So OK, that plate of spaghetti looks great, and it’s not too onion-y, but how could one use something like that as a training treat?

Remember food tubes? If spaghetti with meat sauce turned my dog on like nothing else, I would be putting it in a blender and dishing it out with a food tube. But there are quite a few “people foods” that lend themselves more easily to training.

A pile of plain tortellini on a green plate.
Plain tortellini are popular with dogs and fairly  practical

Things You Can Cut Into Pieces

  • Cheese or meat tortellini or ravioli, boiled plain
  • Commercial or homemade meatballs
  • Meatloaf
  • Grilled cheese sandwich
  • Whole wheat waffle with cranberries (NOT raisins)
  • Fast food hamburger or cheeseburger with bun (hold the onion, mustard, and pickle). The buns are very soft–just rip off small bites with both meat and bread
  • Fast food breakfast sandwich
  • Pizza
  • Pumpkin or spice bread  (no chocolate chips)

Things to Blend and Put in a Food Tube 

Some of these may take some finesse with the food processor, especially those with  potatoes. They can get gluey. Most of these require the addition of some liquid.

  • Spaghetti with meat sauce
  • Barbecue meat
  • Mashed potatoes
  • Omelettes
  • Hash brown casserole
  • Lasagne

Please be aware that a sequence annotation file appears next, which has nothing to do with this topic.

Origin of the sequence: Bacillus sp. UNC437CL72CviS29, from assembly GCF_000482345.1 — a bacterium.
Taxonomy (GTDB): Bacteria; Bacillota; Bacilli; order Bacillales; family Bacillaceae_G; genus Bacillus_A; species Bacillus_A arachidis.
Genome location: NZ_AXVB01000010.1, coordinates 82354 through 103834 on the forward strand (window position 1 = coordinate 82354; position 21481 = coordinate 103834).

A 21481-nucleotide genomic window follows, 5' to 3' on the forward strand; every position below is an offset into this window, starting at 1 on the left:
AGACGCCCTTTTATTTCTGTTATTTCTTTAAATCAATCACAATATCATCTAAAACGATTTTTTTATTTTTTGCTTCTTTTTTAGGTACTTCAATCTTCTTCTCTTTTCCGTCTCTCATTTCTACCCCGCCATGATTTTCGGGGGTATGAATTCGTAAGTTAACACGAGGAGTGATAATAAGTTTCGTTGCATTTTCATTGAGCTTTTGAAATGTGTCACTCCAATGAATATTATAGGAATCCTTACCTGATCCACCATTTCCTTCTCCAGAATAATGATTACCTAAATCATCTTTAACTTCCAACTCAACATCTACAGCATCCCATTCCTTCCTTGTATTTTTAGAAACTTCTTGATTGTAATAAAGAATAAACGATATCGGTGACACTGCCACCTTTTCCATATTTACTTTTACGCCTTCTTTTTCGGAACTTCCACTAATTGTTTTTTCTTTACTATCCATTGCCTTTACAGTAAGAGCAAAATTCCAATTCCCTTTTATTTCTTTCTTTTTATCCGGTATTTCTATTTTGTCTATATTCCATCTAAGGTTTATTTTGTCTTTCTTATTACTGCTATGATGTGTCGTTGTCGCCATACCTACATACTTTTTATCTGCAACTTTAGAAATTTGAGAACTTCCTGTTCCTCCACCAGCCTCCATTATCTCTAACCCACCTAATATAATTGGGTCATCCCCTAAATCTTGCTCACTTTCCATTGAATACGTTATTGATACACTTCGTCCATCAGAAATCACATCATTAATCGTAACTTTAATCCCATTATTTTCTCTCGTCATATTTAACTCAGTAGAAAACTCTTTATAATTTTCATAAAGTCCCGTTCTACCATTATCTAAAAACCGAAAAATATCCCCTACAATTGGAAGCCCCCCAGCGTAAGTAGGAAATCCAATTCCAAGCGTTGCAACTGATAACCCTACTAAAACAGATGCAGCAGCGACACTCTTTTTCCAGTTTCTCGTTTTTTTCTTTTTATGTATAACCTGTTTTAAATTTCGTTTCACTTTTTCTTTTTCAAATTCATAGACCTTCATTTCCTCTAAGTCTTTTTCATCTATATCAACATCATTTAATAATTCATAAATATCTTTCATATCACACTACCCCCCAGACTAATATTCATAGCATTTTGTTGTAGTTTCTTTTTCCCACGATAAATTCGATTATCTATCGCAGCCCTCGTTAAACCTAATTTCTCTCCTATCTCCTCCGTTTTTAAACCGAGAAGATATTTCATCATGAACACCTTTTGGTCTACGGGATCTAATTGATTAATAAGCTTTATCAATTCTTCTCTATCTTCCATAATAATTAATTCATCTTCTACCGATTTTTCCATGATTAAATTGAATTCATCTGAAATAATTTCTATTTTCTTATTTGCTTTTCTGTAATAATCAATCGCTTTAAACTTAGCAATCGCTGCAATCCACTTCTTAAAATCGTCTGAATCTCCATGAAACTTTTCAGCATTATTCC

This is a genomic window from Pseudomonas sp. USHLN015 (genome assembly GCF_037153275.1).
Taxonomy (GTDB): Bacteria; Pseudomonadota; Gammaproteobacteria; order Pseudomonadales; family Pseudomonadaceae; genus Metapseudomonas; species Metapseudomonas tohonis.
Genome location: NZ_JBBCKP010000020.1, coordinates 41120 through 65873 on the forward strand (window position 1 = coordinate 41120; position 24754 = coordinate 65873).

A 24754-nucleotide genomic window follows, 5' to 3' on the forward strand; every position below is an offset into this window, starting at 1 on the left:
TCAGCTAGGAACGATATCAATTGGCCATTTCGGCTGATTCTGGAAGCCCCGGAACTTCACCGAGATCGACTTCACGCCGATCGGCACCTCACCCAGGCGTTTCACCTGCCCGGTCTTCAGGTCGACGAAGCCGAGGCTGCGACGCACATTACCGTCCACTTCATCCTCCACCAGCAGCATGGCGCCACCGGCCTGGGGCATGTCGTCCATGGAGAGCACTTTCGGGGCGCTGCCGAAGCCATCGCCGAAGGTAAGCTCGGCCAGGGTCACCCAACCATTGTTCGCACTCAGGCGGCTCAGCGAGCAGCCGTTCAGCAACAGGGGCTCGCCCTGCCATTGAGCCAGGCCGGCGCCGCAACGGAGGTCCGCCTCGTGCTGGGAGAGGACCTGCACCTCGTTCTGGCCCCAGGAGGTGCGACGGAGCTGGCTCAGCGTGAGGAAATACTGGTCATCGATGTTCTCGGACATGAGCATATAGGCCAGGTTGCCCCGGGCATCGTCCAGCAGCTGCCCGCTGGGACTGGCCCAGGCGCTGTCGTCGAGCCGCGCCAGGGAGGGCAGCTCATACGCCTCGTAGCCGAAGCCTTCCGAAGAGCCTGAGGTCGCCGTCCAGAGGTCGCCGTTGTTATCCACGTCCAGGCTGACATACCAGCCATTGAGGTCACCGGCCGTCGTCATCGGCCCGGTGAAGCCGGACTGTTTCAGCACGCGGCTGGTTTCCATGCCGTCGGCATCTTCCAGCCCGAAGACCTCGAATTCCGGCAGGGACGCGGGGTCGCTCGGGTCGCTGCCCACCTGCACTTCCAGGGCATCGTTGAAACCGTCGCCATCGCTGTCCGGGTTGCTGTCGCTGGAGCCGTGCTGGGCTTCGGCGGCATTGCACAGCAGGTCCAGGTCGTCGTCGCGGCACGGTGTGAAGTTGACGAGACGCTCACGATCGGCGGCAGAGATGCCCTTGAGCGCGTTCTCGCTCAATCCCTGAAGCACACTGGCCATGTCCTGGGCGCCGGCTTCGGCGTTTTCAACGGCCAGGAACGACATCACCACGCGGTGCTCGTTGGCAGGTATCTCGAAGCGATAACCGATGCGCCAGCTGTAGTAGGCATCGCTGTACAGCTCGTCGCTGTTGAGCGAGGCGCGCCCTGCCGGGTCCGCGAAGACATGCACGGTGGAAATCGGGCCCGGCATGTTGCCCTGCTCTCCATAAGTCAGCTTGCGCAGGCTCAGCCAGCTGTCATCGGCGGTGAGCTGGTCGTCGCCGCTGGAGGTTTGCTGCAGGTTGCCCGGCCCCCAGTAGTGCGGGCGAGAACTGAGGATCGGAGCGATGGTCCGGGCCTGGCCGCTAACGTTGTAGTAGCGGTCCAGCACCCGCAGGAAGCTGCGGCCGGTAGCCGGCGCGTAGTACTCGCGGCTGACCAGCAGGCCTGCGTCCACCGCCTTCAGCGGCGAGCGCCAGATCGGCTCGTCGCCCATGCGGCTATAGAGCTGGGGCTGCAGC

• Many soups, stews, and casseroles

A Little More Common Sense

OK, before the healthy food posse comes after me, please note that I am not recommending that anyone change their dog’s diet to include these foods in quantity. Just a bite now and then for enrichment, for a very special training treat, or for counterconditioning. And I wanted to give the people who do lots of counterconditioning some ideas for things they may not have used yet.

Also, there are plenty of non-junky home cooked foods. The sky is the limit!

My Summer will do anything for any sort of bread or baked goods. What interesting things does your dog like?

A brown dog is exiting a set of weave poles, with her eyes on a piece of white bread that her handler is throwing ahead
Summer weaving for plain white bread (with the headless agility handler)

 Related Posts

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Photo Credits

Spaghetti image

By Manfred&Barbara Aulbach (Own work) [CC BY-SA 3.0 (http://creativecommons.org/licenses/by-sa/3.0 ) or GFDL (http://www.gnu.org/copyleft/fdl.html )], via Wikimedia Commons

Tortellini image

By cyclonebill (Tortellini med valnøddeolie og sort peber) [CC BY-SA 2.0 (http://creativecommons.org/licenses/by-sa/2.0 )], via Wikimedia Commons

© Eileen Anderson 2015                                                                                                                               eileenanddogs.com

Notes   [ + ]

1. Nutritionist Linda Case points out aptly in the comments that even the term “people food” is inaccurate and comprises a completely false dichotomy. I won’t use it anymore, even to make a point.
2. In the training community, this quote may have originated in a tracking book in 2010. It was picked up and used by the Canine Nosework folks as well.
The Secret to Filling a Food Tube

The Secret to Filling a Food Tube

Two Coghlan's food tubes used for dog training. They are clear plastic with black caps and a white clamp at the bottom. The one on the left has a white filling (Neufchatel cheese, milk, and peanut butter) and the one on the right has a brown filling: canned cat food.
Yummy goodness for dogs. Recipes below.